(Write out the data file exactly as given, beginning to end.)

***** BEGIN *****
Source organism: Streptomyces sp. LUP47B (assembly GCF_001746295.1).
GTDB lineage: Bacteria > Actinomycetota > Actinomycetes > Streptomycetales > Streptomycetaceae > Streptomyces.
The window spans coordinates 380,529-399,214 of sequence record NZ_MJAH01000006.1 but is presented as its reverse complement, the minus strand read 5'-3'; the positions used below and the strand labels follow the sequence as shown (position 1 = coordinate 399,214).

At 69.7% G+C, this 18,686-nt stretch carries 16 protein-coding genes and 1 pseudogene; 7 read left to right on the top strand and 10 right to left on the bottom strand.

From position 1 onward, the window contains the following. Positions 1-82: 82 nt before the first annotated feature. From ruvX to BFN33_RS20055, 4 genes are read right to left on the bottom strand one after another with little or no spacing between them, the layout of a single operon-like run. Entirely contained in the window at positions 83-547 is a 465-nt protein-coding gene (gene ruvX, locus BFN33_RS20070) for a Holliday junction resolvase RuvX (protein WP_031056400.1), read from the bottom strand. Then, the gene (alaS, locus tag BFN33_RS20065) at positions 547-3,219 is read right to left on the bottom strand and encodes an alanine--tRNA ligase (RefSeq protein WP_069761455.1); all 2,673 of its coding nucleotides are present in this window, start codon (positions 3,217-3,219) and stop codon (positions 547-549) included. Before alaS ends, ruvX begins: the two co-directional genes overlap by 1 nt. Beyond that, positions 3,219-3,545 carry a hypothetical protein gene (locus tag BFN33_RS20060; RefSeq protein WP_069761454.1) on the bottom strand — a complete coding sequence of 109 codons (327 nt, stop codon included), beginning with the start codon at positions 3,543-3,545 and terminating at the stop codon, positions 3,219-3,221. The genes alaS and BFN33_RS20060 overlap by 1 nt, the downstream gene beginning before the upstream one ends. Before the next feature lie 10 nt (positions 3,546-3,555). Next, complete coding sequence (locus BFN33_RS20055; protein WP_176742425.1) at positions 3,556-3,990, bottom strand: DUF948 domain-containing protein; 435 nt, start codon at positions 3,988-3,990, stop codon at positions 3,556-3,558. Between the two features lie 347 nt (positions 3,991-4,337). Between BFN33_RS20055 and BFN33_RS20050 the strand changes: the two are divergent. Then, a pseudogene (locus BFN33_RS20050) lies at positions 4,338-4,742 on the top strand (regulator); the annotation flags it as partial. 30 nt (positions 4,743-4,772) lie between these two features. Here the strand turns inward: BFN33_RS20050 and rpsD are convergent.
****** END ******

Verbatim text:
Source organism: Streptomyces sp. LUP47B (assembly GCF_001746295.1).
GTDB lineage: Bacteria > Actinomycetota > Actinomycetes > Streptomycetales > Streptomycetaceae > Streptomyces.
The window spans coordinates 380,529-399,214 of sequence record NZ_MJAH01000006.1 but is presented as its reverse complement, the minus strand read 5'-3'; the positions used below and the strand labels follow the sequence as shown (position 1 = coordinate 399,214).

At 69.7% G+C, this 18,686-nt stretch carries 16 protein-coding genes and 1 pseudogene; 7 read left to right on the top strand and 10 right to left on the bottom strand.

From position 1 onward, the window contains the following. Positions 1-82: 82 nt before the first annotated feature. From ruvX to BFN33_RS20055, 4 genes are read right to left on the bottom strand one after another with little or no spacing between them, the layout of a single operon-like run. Entirely contained in the window at positions 83-547 is a 465-nt protein-coding gene (gene ruvX, locus BFN33_RS20070) for a Holliday junction resolvase RuvX (protein WP_031056400.1), read from the bottom strand. Then, the gene (alaS, locus tag BFN33_RS20065) at positions 547-3,219 is read right to left on the bottom strand and encodes an alanine--tRNA ligase (RefSeq protein WP_069761455.1); all 2,673 of its coding nucleotides are present in this window, start codon (positions 3,217-3,219) and stop codon (positions 547-549) included. Before alaS ends, ruvX begins: the two co-directional genes overlap by 1 nt. Beyond that, positions 3,219-3,545 carry a hypothetical protein gene (locus tag BFN33_RS20060; RefSeq protein WP_069761454.1) on the bottom strand — a complete coding sequence of 109 codons (327 nt, stop codon included), beginning with the start codon at positions 3,543-3,545 and terminating at the stop codon, positions 3,219-3,221. The genes alaS and BFN33_RS20060 overlap by 1 nt, the downstream gene beginning before the upstream one ends. Before the next feature lie 10 nt (positions 3,546-3,555). Next, complete coding sequence (locus BFN33_RS20055; protein WP_176742425.1) at positions 3,556-3,990, bottom strand: DUF948 domain-containing protein; 435 nt, start codon at positions 3,988-3,990, stop codon at positions 3,556-3,558. Between the two features lie 347 nt (positions 3,991-4,337). Between BFN33_RS20055 and BFN33_RS20050 the strand changes: the two are divergent. Then, a pseudogene (locus BFN33_RS20050) lies at positions 4,338-4,742 on the top strand (regulator); the annotation flags it as partial. 30 nt (positions 4,743-4,772) lie between these two features. Here the strand turns inward: BFN33_RS20050 and rpsD are convergent.